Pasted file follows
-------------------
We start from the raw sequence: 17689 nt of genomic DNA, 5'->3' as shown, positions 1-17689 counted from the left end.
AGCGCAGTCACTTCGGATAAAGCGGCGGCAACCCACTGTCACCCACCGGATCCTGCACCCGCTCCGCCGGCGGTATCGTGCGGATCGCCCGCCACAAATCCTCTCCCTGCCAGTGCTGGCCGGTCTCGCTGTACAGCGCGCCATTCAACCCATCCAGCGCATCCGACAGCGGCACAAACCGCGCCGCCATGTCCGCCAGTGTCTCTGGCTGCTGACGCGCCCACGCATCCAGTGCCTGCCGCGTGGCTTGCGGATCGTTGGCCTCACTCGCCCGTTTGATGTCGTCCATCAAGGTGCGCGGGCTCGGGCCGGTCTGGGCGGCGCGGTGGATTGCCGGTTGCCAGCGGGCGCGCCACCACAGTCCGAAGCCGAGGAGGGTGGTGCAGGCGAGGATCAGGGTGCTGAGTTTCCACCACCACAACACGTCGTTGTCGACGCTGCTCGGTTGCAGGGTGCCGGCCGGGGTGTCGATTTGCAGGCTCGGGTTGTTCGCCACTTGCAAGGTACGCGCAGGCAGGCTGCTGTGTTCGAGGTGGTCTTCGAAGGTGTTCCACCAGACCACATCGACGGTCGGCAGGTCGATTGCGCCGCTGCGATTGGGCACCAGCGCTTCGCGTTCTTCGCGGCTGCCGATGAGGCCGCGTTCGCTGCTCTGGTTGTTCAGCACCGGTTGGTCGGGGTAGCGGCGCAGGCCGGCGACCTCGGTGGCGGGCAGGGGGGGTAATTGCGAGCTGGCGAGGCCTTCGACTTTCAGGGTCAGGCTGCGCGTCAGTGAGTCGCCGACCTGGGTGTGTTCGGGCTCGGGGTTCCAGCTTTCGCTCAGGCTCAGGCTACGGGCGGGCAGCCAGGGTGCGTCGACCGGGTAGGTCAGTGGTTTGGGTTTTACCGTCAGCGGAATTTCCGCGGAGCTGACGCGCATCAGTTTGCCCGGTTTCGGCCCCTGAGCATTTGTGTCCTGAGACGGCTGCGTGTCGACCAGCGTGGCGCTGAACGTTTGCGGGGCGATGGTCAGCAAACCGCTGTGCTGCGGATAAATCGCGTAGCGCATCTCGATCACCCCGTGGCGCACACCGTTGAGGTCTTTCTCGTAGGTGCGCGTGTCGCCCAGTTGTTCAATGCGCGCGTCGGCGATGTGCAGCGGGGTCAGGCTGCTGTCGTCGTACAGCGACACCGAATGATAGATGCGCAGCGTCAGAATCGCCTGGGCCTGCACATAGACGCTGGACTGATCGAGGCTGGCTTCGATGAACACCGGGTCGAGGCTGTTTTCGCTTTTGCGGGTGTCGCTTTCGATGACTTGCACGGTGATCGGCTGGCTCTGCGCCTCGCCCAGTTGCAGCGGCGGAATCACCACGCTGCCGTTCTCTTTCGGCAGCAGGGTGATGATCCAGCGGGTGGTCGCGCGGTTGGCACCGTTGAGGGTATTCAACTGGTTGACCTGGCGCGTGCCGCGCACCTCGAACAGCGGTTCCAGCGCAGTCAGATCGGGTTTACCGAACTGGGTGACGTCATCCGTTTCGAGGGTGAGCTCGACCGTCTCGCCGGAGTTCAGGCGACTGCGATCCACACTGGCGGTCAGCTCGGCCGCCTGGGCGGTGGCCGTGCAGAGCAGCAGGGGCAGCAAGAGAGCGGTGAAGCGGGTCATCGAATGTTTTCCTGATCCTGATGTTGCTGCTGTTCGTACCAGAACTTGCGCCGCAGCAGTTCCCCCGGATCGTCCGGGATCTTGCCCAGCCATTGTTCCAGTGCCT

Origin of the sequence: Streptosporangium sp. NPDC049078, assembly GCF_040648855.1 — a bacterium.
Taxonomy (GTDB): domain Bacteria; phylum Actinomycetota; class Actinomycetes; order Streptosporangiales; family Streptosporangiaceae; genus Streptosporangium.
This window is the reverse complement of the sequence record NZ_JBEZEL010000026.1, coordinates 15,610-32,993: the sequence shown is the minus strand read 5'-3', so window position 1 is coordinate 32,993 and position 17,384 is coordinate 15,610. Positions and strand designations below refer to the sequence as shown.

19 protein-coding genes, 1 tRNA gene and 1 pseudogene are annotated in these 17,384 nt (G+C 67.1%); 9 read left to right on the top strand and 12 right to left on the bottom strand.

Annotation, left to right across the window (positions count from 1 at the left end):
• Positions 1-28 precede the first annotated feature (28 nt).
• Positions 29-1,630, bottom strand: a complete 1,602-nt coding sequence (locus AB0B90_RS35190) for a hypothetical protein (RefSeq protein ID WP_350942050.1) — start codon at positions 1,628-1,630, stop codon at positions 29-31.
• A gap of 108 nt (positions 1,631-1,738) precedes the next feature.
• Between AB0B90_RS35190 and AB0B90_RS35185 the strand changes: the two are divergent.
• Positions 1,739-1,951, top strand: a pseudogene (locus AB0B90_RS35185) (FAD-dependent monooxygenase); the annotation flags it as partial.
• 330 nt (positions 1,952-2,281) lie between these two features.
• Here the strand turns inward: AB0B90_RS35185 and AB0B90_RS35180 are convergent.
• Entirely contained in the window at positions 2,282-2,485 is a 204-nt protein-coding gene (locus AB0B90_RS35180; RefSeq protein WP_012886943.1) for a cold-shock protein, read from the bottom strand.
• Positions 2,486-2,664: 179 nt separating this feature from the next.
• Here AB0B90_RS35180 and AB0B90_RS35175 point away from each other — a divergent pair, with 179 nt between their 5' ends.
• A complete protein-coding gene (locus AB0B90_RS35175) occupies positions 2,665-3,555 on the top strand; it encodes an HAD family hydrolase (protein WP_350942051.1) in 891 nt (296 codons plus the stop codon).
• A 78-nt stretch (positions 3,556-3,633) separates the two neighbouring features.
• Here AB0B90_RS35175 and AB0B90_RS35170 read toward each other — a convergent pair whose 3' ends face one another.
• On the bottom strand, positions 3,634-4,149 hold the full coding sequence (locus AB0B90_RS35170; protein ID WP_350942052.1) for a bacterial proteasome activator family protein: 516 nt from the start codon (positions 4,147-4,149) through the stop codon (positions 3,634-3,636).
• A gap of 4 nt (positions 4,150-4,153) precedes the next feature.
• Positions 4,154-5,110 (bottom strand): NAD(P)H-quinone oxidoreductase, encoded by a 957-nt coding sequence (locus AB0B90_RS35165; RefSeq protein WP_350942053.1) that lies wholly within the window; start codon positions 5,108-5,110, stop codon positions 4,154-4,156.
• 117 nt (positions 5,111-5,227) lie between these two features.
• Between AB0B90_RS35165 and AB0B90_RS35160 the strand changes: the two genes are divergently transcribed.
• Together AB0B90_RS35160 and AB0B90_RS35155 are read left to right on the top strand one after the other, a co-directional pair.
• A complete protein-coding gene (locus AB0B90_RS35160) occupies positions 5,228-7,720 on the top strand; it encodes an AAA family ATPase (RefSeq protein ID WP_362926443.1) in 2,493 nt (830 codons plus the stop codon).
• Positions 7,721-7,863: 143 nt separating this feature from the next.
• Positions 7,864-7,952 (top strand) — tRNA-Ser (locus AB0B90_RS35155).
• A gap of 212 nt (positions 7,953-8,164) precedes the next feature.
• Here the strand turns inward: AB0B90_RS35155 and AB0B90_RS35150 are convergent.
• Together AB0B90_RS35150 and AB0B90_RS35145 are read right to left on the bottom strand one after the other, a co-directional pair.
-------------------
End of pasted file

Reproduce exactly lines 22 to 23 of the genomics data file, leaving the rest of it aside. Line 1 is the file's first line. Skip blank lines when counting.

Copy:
• A gap of 4 nt (positions 4,150-4,153) precedes the next feature.
• Positions 4,154-5,110 (bottom strand): NAD(P)H-quinone oxidoreductase, encoded by a 957-nt coding sequence (locus AB0B90_RS35165; RefSeq protein WP_350942053.1) that lies wholly within the window; start codon positions 5,108-5,110, stop codon positions 4,154-4,156.